Ali al Lami heads the Iraqi Justice and Accountability Commission, an institution with a resonant name and whose own integrity and accountability is being challenged before it calls candidates of the parliamentary elections to account. It was only natural that al Lami would cause widespread controversy after banning a larger number of candidates [from running in the elections] based on the pretext of being Baathists or sympathizing with Baathists or promoting Baathism, in addition to other obstacles such as lack of education or criminal records.
For the first time since the fall of the Saddam regime, al Lami has become the man to fear in Iraq; the Prime Minister and the Ministers of Defense and Interior are no comparison to him. He shows his claws at anyone who dares oppose him and he accuses his opponents of Baathism even General Petraeus, who has fought the Baathists the most and if it weren’t for him, al Lami would not be able to reach his home in one piece. Al Lami accused Petraeus of Baathism (nobody has ever spoken such nonsense) and said that if General Petraeus was Iraqi he would have been charged under the Debathification law. It is a threat that clearly shows the transformation from an era of trying to convince the Iraqis to take part in the elections to a time of scaring and intimidating whoever opposes them. It is clear that this al Lami is either unstable or has been given a non-Iraqi task; Petraeus said that the Justice and Accountability Council that al Lami runs is receiving instructions from an Iranian corps.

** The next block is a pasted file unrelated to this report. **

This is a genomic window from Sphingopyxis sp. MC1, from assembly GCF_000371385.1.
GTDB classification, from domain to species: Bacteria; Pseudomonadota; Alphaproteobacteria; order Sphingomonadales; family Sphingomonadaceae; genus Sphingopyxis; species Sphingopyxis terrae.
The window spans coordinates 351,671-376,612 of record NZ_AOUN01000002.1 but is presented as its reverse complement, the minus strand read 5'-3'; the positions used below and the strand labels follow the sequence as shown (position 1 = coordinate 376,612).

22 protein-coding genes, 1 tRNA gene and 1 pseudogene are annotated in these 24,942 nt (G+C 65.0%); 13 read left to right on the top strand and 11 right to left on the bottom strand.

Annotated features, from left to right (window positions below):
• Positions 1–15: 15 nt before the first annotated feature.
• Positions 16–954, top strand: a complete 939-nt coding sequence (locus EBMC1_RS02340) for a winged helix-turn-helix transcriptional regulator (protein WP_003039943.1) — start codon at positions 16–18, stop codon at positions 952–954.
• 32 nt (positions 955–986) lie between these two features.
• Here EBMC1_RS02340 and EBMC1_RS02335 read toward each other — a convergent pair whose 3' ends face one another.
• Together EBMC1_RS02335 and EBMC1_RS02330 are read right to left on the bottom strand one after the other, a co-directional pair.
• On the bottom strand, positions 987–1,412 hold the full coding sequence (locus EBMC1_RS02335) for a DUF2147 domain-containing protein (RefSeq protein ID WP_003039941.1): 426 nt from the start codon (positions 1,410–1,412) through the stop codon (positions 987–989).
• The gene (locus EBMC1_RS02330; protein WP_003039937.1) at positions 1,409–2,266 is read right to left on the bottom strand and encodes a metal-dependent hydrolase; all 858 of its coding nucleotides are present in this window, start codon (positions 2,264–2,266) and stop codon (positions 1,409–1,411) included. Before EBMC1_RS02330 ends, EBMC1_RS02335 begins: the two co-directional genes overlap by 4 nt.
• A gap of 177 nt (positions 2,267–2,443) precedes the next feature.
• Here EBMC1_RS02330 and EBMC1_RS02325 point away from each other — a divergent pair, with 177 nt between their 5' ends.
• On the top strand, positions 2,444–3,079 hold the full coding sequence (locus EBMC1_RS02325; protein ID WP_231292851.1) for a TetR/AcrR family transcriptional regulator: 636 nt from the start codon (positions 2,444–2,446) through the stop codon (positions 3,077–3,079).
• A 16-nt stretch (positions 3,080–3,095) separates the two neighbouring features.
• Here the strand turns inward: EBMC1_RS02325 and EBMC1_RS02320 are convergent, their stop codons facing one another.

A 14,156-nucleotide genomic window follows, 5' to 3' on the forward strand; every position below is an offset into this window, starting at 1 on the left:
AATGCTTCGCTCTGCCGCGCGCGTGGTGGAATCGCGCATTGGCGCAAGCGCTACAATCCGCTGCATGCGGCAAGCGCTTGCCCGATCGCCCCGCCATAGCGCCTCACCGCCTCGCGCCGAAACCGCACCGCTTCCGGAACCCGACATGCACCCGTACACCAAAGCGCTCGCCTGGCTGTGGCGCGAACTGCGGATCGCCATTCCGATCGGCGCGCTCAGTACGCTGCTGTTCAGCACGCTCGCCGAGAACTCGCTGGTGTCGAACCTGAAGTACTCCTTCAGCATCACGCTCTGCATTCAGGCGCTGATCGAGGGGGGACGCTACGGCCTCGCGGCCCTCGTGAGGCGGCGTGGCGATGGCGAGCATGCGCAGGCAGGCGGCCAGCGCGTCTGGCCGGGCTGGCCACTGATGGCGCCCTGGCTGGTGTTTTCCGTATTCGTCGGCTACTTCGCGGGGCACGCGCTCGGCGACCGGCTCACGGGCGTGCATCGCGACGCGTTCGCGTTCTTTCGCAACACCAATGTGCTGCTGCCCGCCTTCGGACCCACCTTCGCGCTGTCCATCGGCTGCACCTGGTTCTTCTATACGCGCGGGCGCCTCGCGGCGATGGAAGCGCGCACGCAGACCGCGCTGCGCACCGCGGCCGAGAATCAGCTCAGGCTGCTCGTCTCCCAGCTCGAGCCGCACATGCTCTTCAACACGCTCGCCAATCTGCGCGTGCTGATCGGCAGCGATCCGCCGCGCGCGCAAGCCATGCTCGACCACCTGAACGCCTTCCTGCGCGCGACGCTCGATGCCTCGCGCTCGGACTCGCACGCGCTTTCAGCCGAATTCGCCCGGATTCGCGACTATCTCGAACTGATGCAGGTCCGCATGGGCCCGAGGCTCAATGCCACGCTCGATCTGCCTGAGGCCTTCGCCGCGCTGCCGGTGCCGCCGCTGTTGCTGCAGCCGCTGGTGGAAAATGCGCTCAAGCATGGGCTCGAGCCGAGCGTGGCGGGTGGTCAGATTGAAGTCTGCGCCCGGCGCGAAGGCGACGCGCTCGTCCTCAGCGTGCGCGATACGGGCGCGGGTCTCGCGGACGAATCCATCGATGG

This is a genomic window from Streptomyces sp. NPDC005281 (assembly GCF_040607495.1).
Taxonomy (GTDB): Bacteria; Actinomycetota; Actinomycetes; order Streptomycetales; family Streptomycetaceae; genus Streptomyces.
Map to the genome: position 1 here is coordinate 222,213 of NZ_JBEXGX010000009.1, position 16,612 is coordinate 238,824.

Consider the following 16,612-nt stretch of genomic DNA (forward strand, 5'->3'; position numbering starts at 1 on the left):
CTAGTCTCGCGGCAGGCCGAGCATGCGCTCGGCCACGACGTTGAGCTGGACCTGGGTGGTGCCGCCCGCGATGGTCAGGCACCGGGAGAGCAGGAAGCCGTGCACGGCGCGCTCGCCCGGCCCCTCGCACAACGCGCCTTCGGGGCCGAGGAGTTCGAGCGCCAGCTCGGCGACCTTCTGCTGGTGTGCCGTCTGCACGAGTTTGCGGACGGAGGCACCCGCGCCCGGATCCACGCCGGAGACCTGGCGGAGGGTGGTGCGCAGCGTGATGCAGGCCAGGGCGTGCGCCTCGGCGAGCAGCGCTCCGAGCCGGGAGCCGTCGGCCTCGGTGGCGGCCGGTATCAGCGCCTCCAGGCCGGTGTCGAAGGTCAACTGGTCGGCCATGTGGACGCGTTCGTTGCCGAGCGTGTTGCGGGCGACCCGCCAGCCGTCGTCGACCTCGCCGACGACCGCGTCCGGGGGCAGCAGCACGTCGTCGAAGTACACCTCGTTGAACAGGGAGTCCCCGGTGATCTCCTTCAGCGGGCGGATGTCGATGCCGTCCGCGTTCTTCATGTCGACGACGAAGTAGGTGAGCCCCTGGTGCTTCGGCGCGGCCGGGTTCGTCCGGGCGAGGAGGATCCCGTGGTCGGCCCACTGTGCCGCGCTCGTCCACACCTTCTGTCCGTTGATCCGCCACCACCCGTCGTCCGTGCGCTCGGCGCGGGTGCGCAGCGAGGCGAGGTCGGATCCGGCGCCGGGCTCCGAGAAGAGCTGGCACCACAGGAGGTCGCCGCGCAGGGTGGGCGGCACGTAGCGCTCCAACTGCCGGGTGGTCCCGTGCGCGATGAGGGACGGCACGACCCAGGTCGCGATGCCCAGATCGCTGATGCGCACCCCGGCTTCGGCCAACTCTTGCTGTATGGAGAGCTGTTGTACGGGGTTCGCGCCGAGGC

Petraeus knows al Lami very well because in August 2008 the US forces arrested him on charges of having ties to particular groups linked to Iran. Two years before that he was arrested on charges of blowing up a police station in Sadr City and was imprisoned for one year. How does a man linked to such serious charges and security prosecutions become head of one of the most important committees that decides who has good or bad conduct and who has or does not have the right to participate in the elections. Above all it is scandalous that al Lami has entered himself in the elections! How can he be an arbitrator and competitor to other candidates at the same time?
Iraq is in no need of such suspicious decisions and al Lami and the Justice and Accountability team will succeed at destroying everything that the Iraqis built over the past bloody years to transform Iraq. In the eyes of the Iraqis and the world, [it is] another Baathist regime permitting and prohibiting based on political not legal accounts. Opposition forces have failed in the past in contesting the elections, but today, local and international contesting of the organization and impartiality of the elections has real justifications. What a man like al Lami, with his bad past record, is doing is exposing Iraq to new danger and that we all thought we had left behind after the Iraqis were successful at containing the disputes and their electoral arena became the most democratic out of the Arab states. This is what Human Rights Watch said and it accused the Justice and Accountability Commission of “seeking to undermine faith in the electoral process.”
Because of the Justice and Accountability Commission, Iraq will become like the rest of the Arab democratic circuses where a committee decides on the winner before voting begins.